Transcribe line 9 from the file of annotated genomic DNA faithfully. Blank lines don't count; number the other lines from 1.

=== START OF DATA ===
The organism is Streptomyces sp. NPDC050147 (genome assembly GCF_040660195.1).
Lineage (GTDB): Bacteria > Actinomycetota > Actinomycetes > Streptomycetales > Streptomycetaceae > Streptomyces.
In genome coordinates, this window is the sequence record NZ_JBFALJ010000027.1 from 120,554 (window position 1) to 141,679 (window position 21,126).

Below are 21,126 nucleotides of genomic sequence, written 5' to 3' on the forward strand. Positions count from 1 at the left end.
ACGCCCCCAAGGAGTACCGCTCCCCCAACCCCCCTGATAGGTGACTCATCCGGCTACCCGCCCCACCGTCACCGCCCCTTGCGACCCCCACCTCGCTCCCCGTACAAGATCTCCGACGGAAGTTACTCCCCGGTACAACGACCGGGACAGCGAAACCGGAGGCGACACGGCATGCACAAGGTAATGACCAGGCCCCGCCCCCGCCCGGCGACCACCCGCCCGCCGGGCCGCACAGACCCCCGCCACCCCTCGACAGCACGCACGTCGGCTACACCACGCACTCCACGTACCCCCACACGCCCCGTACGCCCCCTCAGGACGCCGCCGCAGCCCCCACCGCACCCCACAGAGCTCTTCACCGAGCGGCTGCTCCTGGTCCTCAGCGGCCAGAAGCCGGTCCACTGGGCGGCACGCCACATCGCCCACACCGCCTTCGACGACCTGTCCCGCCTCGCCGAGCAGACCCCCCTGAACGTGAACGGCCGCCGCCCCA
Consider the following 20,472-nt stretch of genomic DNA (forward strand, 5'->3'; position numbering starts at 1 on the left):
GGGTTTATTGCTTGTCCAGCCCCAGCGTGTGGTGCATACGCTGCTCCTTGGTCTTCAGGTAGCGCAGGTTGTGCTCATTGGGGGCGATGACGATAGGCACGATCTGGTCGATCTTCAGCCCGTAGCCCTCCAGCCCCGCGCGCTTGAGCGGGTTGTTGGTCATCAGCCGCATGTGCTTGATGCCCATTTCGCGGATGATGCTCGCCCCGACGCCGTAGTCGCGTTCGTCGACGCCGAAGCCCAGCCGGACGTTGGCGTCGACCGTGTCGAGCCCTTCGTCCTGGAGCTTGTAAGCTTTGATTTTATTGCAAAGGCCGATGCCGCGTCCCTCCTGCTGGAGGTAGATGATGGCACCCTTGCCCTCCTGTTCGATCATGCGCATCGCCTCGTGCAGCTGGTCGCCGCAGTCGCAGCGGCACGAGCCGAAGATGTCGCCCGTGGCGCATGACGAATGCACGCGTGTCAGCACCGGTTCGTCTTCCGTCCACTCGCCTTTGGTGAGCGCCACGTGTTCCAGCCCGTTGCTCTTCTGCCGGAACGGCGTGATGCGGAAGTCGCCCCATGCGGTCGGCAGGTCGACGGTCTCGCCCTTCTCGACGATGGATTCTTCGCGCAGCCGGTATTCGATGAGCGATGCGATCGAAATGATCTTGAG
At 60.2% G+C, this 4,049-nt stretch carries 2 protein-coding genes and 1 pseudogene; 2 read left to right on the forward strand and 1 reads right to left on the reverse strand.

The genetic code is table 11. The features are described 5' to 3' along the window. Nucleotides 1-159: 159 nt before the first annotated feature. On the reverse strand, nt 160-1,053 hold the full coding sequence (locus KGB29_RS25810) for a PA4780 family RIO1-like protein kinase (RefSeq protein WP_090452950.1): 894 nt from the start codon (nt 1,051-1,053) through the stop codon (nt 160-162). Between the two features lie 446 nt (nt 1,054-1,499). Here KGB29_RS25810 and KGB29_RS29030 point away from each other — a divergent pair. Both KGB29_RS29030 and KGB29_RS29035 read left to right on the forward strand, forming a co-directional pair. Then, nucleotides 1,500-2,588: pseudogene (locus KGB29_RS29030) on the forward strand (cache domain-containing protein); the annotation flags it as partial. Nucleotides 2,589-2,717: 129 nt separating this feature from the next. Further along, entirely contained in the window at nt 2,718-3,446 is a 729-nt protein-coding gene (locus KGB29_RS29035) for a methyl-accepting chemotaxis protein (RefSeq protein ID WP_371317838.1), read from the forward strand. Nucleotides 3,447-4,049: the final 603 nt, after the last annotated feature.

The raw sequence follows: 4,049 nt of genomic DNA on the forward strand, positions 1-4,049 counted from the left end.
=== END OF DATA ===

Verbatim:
The genetic code is table 11. The features are described 5' to 3' along the window. Nucleotides 1-159: 159 nt before the first annotated feature. On the reverse strand, nt 160-1,053 hold the full coding sequence (locus KGB29_RS25810) for a PA4780 family RIO1-like protein kinase (RefSeq protein WP_090452950.1): 894 nt from the start codon (nt 1,051-1,053) through the stop codon (nt 160-162). Between the two features lie 446 nt (nt 1,054-1,499). Here KGB29_RS25810 and KGB29_RS29030 point away from each other — a divergent pair. Both KGB29_RS29030 and KGB29_RS29035 read left to right on the forward strand, forming a co-directional pair. Then, nucleotides 1,500-2,588: pseudogene (locus KGB29_RS29030) on the forward strand (cache domain-containing protein); the annotation flags it as partial. Nucleotides 2,589-2,717: 129 nt separating this feature from the next. Further along, entirely contained in the window at nt 2,718-3,446 is a 729-nt protein-coding gene (locus KGB29_RS29035) for a methyl-accepting chemotaxis protein (RefSeq protein ID WP_371317838.1), read from the forward strand. Nucleotides 3,447-4,049: the final 603 nt, after the last annotated feature.